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Re: Why re-enact?

Postby sitges » 02 May 2010 20:09

Good posts on the subject. The lure is set early in life with books and movies. The extension of your reading turns into to "I wonder what is was like to........' But the big payoff comes to the lucky ones,and may take years or never come at all. That certain fleeting moment when all the sights, sounds and smells align.......and you are "there"
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Re: Why re-enact?

Postby Black Tyrone » 10 Nov 2010 23:59

Everyone can volunteer an answer, some "academic" some noble and sophisticated but when one" boils it down", We do it because it is FUN.

Black Tyrone Late of the 124th NYSV Army of the Potomac
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Re: Why re-enact?

Postby QSVC » 11 Nov 2010 04:46

Its a quirky pastime no doubt about it and a hard one to sell as a great idea. In fact most of the people I work with have no idea I got into because I bought a rifle.......then I had to have a bayonet to go with it...then a bandolier....then belt, bayonet frog, haversack, helmet, doublet, etc, etc, etc and then someone suggest wearing it all and firing said rifle...Just for the experience of course..and then suddenly you find there are groups of people that do this regularly and almost immediately you're hooked....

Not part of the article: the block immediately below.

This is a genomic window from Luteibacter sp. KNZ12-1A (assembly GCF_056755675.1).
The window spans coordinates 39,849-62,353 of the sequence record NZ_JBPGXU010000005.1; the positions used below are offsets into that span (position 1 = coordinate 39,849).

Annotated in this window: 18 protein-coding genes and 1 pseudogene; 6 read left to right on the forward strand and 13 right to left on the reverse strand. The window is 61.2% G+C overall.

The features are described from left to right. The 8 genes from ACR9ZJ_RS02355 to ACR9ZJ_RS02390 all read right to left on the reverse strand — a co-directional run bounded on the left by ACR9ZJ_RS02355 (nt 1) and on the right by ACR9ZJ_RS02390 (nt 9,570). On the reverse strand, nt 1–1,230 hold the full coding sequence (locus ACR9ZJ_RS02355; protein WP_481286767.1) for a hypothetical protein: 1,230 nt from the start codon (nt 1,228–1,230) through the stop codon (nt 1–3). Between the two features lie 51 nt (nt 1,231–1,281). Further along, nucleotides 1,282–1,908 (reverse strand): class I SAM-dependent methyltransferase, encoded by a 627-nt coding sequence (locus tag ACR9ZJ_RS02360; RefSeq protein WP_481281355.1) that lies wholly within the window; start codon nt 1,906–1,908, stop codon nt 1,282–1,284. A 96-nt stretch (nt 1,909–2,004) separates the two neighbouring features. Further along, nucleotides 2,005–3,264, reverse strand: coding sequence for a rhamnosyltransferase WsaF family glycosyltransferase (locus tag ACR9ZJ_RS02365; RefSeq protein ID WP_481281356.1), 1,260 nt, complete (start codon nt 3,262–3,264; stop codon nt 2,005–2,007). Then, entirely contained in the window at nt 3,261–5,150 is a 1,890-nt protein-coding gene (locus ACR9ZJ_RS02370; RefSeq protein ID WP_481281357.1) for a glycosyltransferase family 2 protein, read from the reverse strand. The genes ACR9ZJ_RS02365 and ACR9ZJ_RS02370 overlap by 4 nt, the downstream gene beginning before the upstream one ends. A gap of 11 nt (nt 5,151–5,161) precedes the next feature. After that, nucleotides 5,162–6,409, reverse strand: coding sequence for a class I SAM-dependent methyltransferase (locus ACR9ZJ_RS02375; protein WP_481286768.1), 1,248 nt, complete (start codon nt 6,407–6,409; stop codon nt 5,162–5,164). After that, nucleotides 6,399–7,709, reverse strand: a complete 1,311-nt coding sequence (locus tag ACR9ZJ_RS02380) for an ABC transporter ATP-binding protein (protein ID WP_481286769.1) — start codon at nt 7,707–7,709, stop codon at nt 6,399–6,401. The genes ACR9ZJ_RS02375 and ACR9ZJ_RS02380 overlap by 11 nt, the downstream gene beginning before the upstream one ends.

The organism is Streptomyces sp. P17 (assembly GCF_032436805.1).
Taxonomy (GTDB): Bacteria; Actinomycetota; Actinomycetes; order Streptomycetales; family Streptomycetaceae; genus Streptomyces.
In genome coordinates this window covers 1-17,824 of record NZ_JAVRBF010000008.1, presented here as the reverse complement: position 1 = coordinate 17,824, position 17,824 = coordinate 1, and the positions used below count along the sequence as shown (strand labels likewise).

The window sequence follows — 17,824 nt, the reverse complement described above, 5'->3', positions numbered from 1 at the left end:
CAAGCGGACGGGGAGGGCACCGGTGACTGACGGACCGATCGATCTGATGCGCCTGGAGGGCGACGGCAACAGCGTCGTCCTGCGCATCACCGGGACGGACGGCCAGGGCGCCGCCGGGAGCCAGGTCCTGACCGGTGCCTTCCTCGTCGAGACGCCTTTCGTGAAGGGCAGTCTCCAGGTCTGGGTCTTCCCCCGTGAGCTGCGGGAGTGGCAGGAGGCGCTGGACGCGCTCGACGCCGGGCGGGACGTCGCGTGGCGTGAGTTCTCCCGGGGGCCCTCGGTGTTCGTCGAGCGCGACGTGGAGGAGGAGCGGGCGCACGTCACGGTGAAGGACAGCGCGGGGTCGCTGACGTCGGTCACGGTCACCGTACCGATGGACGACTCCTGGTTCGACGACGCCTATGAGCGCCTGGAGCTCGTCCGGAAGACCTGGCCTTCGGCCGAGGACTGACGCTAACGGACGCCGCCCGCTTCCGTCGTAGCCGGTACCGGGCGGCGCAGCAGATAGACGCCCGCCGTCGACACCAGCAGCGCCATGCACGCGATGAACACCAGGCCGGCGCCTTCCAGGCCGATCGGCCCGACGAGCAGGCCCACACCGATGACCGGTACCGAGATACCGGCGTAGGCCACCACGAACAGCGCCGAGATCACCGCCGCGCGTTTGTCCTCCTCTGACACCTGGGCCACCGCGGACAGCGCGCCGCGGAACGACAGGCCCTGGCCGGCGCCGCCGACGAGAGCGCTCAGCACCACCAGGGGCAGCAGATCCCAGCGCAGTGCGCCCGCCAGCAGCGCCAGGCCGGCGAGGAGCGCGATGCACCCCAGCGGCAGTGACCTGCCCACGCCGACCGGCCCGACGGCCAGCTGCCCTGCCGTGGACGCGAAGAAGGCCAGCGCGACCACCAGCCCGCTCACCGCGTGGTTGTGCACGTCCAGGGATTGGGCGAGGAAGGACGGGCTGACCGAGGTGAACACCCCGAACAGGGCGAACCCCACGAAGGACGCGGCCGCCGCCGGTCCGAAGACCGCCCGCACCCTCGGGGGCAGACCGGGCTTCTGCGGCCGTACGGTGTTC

I like the Victorian era soldier, his needs were few...Well thats not true that were probably many but certainly few of them were filled anywhere near as luxuriously as they are today but his solutions were simple and its a day, age and ethos that deserves remembering and re-living at every possible opportunity.

Robert.
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Re: Why re-enact?

Postby Black Tyrone » 01 Dec 2010 02:09

Robert, if it works for you, do it! Best Black Tyrone.